The mountains are also places of tourism and cultural trails. Tourism in the mountains attracts 15 to 20 percent of world tourism. Tourism in the mountains offers various possibilities to tourists, from walking, skiing to climbing, or visiting imposing sanctuaries located high in the mountains such as Machu Picchu, stone churches in Ethiopia, and incredible glaciers. Routes that are accompanied by unforgettable experiences.
Managed in a sustainable way, mountain tourism can play a decisive role in the promotion and protection of traditional cultures and the creation of projects for the care of its ecosystem, its services, and its wealth.
When is International Mountain Day celebrated?
The United Nations General Assembly designated December 11th as “International Mountains Day.” Since 2003 it has been held every year to raise awareness about the importance of mountains for life, to highlight the opportunities and limits in the development of mountains, and to build alliances that bring positive change, both for mountain towns and for environments around the world.
The highest snow-capped mountains in Cusco
Nevado de Ausangate
It is the highest in the Cusco region at 6271 m.a.s.l.; It belongs to the Cordillera of Vilcanota. This snowy mountain is located 100 kilometers southeast of the City of Cusco in the district of Ocongate, within the province of Quispicanchi. The snowy Ausangate plays the role of Andean deity or Sacred Mountain of the surrounding towns.
Nevado de Salkantay
This is the highest snow-capped mountain in the Vilcabamba mountain range and is the second-highest mountain in the Cusco region after Ausangate. It is the 38th highest peak in the Andes and the 12th highest in Peru. However, it is the second-highest in topographic prominence in the country, after Huascarán. It is located 60 kilometers from the City of Cusco, and it has an elevation of 6271 meters high.
Nevado del Callangate
The snowy Callangate, also known as Collpa Ananta, is a peak covered by perpetual snow and extensive glaciers, reaching 6110 meters of altitude. This snow-capped mountain is located in the province of Quispicanchi, in the Cusco region. This is the second-highest snow-capped mountain in the Vilcanota Mountain Range. Its thaws give rise to small watercourses, which feed the Urubamba River basin.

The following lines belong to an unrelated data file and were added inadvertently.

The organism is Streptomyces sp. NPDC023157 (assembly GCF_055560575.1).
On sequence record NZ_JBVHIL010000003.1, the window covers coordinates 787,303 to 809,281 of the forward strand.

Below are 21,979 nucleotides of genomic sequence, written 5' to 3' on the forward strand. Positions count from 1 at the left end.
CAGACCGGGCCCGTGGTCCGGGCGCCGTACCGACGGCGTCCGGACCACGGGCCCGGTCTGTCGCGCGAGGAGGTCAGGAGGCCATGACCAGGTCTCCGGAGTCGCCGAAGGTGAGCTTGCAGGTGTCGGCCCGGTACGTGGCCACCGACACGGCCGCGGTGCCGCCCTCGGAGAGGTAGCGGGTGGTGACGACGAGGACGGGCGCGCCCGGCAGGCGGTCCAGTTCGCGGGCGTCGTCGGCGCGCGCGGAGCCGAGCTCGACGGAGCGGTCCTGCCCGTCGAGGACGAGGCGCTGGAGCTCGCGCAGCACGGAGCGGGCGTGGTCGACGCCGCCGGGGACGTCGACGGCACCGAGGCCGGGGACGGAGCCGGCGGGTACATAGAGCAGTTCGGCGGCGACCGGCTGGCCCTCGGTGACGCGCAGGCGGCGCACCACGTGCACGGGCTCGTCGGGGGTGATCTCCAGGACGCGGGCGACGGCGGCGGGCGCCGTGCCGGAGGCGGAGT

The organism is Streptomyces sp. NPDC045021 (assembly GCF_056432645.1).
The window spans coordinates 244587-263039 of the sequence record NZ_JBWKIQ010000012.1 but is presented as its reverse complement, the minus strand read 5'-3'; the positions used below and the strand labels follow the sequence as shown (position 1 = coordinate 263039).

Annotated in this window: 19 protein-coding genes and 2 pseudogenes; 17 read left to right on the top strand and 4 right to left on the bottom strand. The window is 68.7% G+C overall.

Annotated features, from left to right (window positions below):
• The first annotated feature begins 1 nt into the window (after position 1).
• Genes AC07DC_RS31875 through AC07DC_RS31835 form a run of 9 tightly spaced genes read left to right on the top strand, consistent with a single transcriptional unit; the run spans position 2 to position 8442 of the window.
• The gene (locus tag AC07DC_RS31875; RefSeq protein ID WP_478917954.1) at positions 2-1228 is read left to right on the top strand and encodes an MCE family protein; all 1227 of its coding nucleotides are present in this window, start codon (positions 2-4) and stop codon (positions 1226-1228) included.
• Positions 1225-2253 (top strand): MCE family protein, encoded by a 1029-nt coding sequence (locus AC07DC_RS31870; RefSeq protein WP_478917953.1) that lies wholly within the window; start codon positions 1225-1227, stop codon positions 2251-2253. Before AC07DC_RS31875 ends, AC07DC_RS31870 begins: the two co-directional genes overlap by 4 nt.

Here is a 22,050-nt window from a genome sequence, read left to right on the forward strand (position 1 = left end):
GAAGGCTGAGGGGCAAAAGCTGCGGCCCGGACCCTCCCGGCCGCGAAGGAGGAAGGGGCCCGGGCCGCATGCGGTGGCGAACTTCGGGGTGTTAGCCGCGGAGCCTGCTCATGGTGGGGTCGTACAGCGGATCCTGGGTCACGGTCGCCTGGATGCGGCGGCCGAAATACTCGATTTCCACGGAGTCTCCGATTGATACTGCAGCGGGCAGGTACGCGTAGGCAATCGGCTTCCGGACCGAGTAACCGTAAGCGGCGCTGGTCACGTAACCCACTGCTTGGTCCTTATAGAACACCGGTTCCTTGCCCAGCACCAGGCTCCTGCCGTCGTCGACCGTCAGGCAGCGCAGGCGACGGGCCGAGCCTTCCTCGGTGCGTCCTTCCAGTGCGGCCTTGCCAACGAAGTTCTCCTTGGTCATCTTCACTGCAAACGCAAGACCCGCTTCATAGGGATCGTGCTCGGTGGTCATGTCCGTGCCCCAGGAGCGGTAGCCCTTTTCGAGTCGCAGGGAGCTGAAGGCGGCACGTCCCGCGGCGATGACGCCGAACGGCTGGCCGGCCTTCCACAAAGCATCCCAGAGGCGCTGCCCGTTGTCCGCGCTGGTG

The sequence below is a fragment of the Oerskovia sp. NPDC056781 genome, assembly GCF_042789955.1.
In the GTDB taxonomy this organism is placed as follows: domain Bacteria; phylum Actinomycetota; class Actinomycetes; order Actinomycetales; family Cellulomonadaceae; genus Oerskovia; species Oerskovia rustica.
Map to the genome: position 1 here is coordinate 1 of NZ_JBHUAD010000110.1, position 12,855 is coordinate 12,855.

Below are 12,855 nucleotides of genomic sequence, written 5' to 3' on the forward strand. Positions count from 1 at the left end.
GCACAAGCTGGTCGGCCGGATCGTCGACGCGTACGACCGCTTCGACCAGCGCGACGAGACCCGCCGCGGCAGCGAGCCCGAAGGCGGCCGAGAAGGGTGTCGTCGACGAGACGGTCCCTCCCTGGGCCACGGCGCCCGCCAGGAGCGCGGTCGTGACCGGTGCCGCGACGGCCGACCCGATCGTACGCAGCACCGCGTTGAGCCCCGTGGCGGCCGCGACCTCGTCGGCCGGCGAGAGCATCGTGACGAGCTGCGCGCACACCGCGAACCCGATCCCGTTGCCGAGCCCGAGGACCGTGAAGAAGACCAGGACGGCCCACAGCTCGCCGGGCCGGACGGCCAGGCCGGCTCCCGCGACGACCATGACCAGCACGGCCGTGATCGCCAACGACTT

Nevado La Verónica
Nevado Verónica, also known as Wakaywillque (Sacred Tear), is the highest peak and one of the main ones in the Urubamba Mountain range. It is located 50 kilometers from the city of Cusco, northwest of Ollantaytambo on the border of the Urubamba and La Convención provinces. It has a height of 5682 m.s.n.m.
They are also called “Veil of the Bride.” This snowy peak belongs to the Urubamba Mountain range and height 5530 m.a.s.l. It is located in the Cusco region, in the Urubamba province. In addition, you can see this impressive snow-capped mountain from the town of Chinchero and the Sacred Valley.
Located in the Vilcabamba mountain range in the Cusco region, Anta province of the Mollepata district at 5473 meters above sea level. The Humantay mountain is also an extraordinary place that, when melted, forms a lagoon of emerald waters that spectacularly reflect the entire landscape.
Do you want to know the highest mountains of Cusco?
I recommend you to look for a good tour operator, who will provide you with the guidance and good organization of your trip. In my experience on the trek to Ausangate, I recommend Salkantay Trekking. They made my excursion a life experience that I will never forget. I enjoyed every moment because they were one step ahead to make every detail harmonious and comfortable for me and my groupmates. Get to know the beautiful Andean landscapes in the mountains of Cusco, and explore your adventurous soul. Remember, “The mountains are calling….”
Written by: Iris Velasco.